Does a cryptocurrency solve Catalonia’s dilemma?

With a cryptocurrency à la Bitcoin Catalonia could reduce its economic dependence on Spain and the euro. The separatists are not lacking in thinking about this – the problem would rather be implementation.

An independent Catalonia would have two fundamental economic problems. On the one hand, there is logically a very close link with the rest of Spain, especially in finance. On the other hand, it is unclear whether the breakaway region, if it were a republic of its own, automatically became a member of the eurozone from day one.

Members of the – now non-functioning, because detached – regional government have therefore seriously explored the idea of ​​using a cryptocurrency in the style of Bitcoin a parallel monetary system to raise. A virtual financial system based on blockchain technology would be a challenge to Spanish banks, which dominate Catalonia’s economy.

Parallel currencies are nothing new

Attempts to create parallel and new currencies have been many in history. In earlier times, such as the end of the Austro-Hungarian monarchy in 1918, such a process was painful to the newly emerging countries, but not overly complicated: they simply over-printed existing notes with new symbols and created their own central bank over time could make its own monetary policy.

In today’s world of highly networked systems, this is more difficult. In 2015, the Greek government had plans to launch a physical parallel currency for the “Grexit”. The exit of Greece from the Eurozone was a real scenario at that time, but to create a “Neo Drachm” would probably have ended in chaos. The plan for a digitized currency for Catalonia is a bit cleverer in concept.

The “Estcoin” as a role model

As the London daily The Daily Telegraph writes, Catalan independence politicians have spread the feelers to Estonia. The small Baltic state, also part of the eurozone, has quickly become a fintech hub. There, they thought about using an initial coin offer to create a cryptocurrency called “Estcoin” to provide the country with additional funds and attract tech investors.

Estonia would be the first country in the world to make such a move. The problem is that Mario Draghi and the European Central Bank (ECB) would ban it. In addition to the euro, no other currencies are tolerated. However, a Catalan blockchain currency with the decentralized accounting system that is characteristic of this technology would – at least theoretically – be without its own central bank.

Overnight conversion

If Catalonia were to “scramble out” of Spain, it would not automatically be a member of the European Union and therefore not bound to Mario Draghi’s rules like Estonia. But a whole series of other problems would come to the country.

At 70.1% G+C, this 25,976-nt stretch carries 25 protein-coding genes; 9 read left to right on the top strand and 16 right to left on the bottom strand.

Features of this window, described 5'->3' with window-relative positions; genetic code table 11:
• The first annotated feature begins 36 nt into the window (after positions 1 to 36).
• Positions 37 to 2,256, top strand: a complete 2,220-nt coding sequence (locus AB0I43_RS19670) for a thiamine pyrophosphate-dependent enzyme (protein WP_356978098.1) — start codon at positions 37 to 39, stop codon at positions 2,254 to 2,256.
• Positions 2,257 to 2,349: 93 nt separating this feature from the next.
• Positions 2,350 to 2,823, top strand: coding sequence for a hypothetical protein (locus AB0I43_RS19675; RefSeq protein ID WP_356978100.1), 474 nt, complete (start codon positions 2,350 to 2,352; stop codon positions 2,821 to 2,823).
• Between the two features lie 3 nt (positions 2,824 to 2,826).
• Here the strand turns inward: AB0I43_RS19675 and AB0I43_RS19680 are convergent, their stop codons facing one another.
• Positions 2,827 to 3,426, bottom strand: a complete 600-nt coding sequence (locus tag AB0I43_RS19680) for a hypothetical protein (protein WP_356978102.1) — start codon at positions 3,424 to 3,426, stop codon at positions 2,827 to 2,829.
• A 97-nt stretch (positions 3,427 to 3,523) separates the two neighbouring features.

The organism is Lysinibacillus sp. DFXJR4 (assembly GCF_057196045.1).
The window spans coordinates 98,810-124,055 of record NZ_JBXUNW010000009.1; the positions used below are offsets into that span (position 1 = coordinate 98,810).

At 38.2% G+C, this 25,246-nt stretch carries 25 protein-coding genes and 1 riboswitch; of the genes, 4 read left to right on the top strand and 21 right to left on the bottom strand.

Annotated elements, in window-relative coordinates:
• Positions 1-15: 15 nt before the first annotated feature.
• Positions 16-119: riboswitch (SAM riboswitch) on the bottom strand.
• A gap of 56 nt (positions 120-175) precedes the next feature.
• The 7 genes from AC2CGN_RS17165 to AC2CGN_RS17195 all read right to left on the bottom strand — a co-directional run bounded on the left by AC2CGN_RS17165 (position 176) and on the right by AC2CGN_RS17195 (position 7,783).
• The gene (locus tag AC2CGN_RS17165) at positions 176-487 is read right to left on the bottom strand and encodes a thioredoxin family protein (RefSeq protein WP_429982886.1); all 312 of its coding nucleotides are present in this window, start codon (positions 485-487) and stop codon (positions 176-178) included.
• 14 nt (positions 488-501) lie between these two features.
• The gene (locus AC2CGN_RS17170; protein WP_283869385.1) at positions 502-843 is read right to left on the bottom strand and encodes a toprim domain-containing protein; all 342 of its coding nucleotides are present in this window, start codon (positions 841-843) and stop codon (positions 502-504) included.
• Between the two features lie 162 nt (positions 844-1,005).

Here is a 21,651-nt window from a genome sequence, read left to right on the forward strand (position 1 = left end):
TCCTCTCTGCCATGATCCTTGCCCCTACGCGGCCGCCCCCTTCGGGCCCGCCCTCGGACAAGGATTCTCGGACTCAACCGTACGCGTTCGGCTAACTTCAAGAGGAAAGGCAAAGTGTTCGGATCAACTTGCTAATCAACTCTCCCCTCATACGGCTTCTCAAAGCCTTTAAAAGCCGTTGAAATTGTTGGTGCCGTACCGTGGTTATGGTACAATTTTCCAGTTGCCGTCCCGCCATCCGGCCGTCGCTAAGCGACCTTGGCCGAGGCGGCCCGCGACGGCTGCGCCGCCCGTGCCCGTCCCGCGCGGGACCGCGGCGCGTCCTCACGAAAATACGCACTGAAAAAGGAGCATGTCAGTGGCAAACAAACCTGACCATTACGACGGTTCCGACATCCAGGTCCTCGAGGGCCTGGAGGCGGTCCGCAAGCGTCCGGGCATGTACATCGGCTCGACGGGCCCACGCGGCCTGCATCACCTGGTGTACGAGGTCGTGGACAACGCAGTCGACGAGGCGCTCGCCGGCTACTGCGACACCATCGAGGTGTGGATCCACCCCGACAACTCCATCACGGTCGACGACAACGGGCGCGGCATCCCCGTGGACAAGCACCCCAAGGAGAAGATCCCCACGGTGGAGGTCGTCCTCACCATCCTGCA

Financial transactions would have to be converted relatively quickly, ideally overnight, to the new cryptocurrency. The implementation of this plan is hard to imagine. The Spanish banks in Catalonia may refuse to recognize the new cryptocurrency. This would mean that a new banking system would have to be built very quickly around the new currency.

Other open questions would be: how could Catalonia introduce capital controls if necessary? And could the public debt simply be transferred into the new currency? And in what currency would the Catalan government pay salaries to its officials? Would it need financial supervision for the new currency?

Daily currency would be needed

In everyday life, a physical currency would be missing. The population would have few alternatives to continue using the euro as a means of payment. In principle, this is possible because non-euro members Montenegro and Kosovo are also using the single currency as a means of payment. Whether such a de facto currency could be used in a developed economy like Catalonia is an open question.

Nevertheless, the Catalan cryptocurrency dreams are not pure megalomania. Currently, as described, such a conversion would be practically impracticable, because crypto currencies are not yet widely established and because in this specific case, the Banco de España and the ECB in monetary policy leverage in hand. In the future, if crypto currencies really take hold, it is conceivable that certain economies will circumvent traditional systems thanks to digitization, blockchain & co.

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